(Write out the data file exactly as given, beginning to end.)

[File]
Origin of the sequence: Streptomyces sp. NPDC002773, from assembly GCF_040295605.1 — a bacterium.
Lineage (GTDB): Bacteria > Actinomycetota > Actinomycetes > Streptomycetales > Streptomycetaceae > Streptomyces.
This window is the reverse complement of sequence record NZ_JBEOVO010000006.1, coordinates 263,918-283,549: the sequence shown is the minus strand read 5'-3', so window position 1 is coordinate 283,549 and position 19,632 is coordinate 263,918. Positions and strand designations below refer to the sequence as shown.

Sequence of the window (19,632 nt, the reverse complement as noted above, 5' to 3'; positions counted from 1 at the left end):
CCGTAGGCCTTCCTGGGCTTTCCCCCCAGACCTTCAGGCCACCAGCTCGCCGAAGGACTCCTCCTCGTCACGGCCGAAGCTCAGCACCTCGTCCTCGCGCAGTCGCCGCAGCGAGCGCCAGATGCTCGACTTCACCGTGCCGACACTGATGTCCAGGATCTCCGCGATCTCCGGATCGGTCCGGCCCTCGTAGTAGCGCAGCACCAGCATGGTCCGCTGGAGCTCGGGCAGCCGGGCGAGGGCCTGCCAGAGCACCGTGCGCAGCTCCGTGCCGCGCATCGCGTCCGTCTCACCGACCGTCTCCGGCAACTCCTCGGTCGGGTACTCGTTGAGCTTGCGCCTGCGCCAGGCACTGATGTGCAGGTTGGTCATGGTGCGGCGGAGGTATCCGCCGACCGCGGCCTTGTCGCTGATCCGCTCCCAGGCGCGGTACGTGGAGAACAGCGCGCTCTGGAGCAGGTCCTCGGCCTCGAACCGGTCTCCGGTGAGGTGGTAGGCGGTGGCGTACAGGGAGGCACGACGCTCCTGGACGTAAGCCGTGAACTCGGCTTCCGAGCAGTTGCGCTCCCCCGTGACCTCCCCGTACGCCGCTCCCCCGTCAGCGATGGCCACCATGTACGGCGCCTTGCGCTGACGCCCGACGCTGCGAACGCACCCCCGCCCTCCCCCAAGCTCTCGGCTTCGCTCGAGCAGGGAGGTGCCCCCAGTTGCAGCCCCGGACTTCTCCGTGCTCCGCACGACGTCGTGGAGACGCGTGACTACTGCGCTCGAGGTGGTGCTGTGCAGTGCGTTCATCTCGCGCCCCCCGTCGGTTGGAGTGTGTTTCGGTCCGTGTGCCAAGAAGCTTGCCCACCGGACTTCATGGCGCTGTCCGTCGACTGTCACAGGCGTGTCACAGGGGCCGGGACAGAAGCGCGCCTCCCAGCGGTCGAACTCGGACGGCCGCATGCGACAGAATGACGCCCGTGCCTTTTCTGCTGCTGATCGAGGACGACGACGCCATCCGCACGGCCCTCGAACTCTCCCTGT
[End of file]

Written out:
Origin of the sequence: Streptomyces sp. NPDC002773, from assembly GCF_040295605.1 — a bacterium.
Lineage (GTDB): Bacteria > Actinomycetota > Actinomycetes > Streptomycetales > Streptomycetaceae > Streptomyces.
This window is the reverse complement of sequence record NZ_JBEOVO010000006.1, coordinates 263,918-283,549: the sequence shown is the minus strand read 5'-3', so window position 1 is coordinate 283,549 and position 19,632 is coordinate 263,918. Positions and strand designations below refer to the sequence as shown.

Sequence of the window (19,632 nt, the reverse complement as noted above, 5' to 3'; positions counted from 1 at the left end):
CCGTAGGCCTTCCTGGGCTTTCCCCCCAGACCTTCAGGCCACCAGCTCGCCGAAGGACTCCTCCTCGTCACGGCCGAAGCTCAGCACCTCGTCCTCGCGCAGTCGCCGCAGCGAGCGCCAGATGCTCGACTTCACCGTGCCGACACTGATGTCCAGGATCTCCGCGATCTCCGGATCGGTCCGGCCCTCGTAGTAGCGCAGCACCAGCATGGTCCGCTGGAGCTCGGGCAGCCGGGCGAGGGCCTGCCAGAGCACCGTGCGCAGCTCCGTGCCGCGCATCGCGTCCGTCTCACCGACCGTCTCCGGCAACTCCTCGGTCGGGTACTCGTTGAGCTTGCGCCTGCGCCAGGCACTGATGTGCAGGTTGGTCATGGTGCGGCGGAGGTATCCGCCGACCGCGGCCTTGTCGCTGATCCGCTCCCAGGCGCGGTACGTGGAGAACAGCGCGCTCTGGAGCAGGTCCTCGGCCTCGAACCGGTCTCCGGTGAGGTGGTAGGCGGTGGCGTACAGGGAGGCACGACGCTCCTGGACGTAAGCCGTGAACTCGGCTTCCGAGCAGTTGCGCTCCCCCGTGACCTCCCCGTACGCCGCTCCCCCGTCAGCGATGGCCACCATGTACGGCGCCTTGCGCTGACGCCCGACGCTGCGAACGCACCCCCGCCCTCCCCCAAGCTCTCGGCTTCGCTCGAGCAGGGAGGTGCCCCCAGTTGCAGCCCCGGACTTCTCCGTGCTCCGCACGACGTCGTGGAGACGCGTGACTACTGCGCTCGAGGTGGTGCTGTGCAGTGCGTTCATCTCGCGCCCCCCGTCGGTTGGAGTGTGTTTCGGTCCGTGTGCCAAGAAGCTTGCCCACCGGACTTCATGGCGCTGTCCGTCGACTGTCACAGGCGTGTCACAGGGGCCGGGACAGAAGCGCGCCTCCCAGCGGTCGAACTCGGACGGCCGCATGCGACAGAATGACGCCCGTGCCTTTTCTGCTGCTGATCGAGGACGACGACGCCATCCGCACGGCCCTCGAACTCTCCCTGT